When an abscess strikes, correct poulticing is vital for a quick recovery. Alan Davies, Carl Hester’s head groom, explains how to protect poorly hooves.Read More
When confronted with any skin problem it’s important to assess all the risk factors for different conditions.Read More
Dr Kathryn Nankervis and osteopath Liz Launder from the Equine Therapy Centre at Hartpury University assess the ups and downs of foot balance.Read More
With many horses now living well into their twenties, some even into their thirties, and most working well into their advanced years, it’s important to make sure you give your veteran a bit of extra TLCRead More
There are a range of exercises, both ridden and in-hand that can be incorporated into your horse’s daily training regime to strengthen your horse’s back between physio visitsRead More
Headshaking can be caused by many different things, so it can be challenging to find a definitive cause, and hundreds of pounds can be spent on various diagnostics without successRead More
There are a variety of different bandages to suit different occasions, but it’s important to note that any bandage can be detrimental if applied incorrectlyRead More
Show producer Nicky Smith takes us behind the scenes at her yard and reveals her grooming tips and show day adviceRead More
Supergroom Alan Davies talks through how to apply the perfect bandageRead More
Alongside your horse’s regular physio treatments, strengthening exercises can also be used in between treatmentsRead More
Research conducted last year showed that many horse owners struggle to recognise some of the signs of laminitisRead More
Spring can be a pretty hairy time for horses and their owners, find out how you can take on the hairy challenge of spring groomingRead More
Worryingly, around 50% of UK horse owners do not vaccinate their horses against flu and 40% do not vaccinate against tetanus, putting a large proportion of our horse population at risk.
Here are three reasons why you should vaccinate your horse:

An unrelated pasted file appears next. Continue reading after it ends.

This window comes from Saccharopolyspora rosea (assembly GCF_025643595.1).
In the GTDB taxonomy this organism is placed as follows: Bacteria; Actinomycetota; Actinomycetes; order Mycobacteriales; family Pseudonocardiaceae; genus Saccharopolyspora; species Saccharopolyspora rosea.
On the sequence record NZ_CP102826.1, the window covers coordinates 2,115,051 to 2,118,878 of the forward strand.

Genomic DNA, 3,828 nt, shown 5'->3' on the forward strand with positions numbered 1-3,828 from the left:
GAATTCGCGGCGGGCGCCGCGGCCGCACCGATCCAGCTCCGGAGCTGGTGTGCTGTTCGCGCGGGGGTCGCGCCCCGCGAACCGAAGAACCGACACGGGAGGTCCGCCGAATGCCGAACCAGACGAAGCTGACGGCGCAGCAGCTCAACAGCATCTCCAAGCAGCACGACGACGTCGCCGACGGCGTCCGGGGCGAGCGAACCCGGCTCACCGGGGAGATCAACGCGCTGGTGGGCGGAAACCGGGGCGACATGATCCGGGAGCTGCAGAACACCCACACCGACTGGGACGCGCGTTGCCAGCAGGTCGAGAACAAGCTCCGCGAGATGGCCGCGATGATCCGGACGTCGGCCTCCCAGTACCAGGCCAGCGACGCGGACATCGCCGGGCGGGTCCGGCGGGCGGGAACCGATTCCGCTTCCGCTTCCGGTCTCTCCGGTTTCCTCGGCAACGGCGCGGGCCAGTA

1 – Disease can make horses ill or even worse
The last thing you want is for your horse, or any horse, to get ill, so prevention is always the best approach.
Although flu does not usually cause long term or fatal illness, it can lead to pneumonia in very young and old horses.
It can take from a few weeks to several months for horses to fully recover which could result in them being out of action for a significant period of time.
You may be restricted from competing and yard closures can be put into force.
If you see signs of flu in your horse, which include a dry cough, nasal discharge, fever, lack of appetite and lethargy, you should isolate your horse and contact your vet.
Signs of tetanus, such as seizures and muscle stiffness, can be severe and develop rapidly into a ‘rocking horse’ stance and ‘lock-jaw’.
Unfortunately, in many cases the disease proves to be fatal. It’s awful to see horses suffering with tetanus, and prevention by vaccination is the best option
2 – Disease spreads more easily than you think
Diseases can also spread indirectly via people, water, feed and equipment that have been in contact with infected horses.
Furthermore, equine flu can travel up to 5km in favourable conditions.
Even if a horse lives alone and doesn’t leave home, he’s still at risk of infection if left unvaccinated.
Ensure contact with horses and people off-premises is minimised, especially at competitions.
People who visit the yard should regularly wash their hands thoroughly and disinfect boots on entry and exit.
3 – Your horse is well connected
Even if he doesn’t leave the yard, your horse may still be in contact with horses who do, which can increase the risk of diseases spreading. Watch the video below to see how easily diseases can spread worldwide.
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Phil Hodgson, farrier, goes through a some hoof emergency situations and what’s best to do for your horseRead More
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It’s inevitable as a horse owner that at some point you might have to deal with a simple woundRead More
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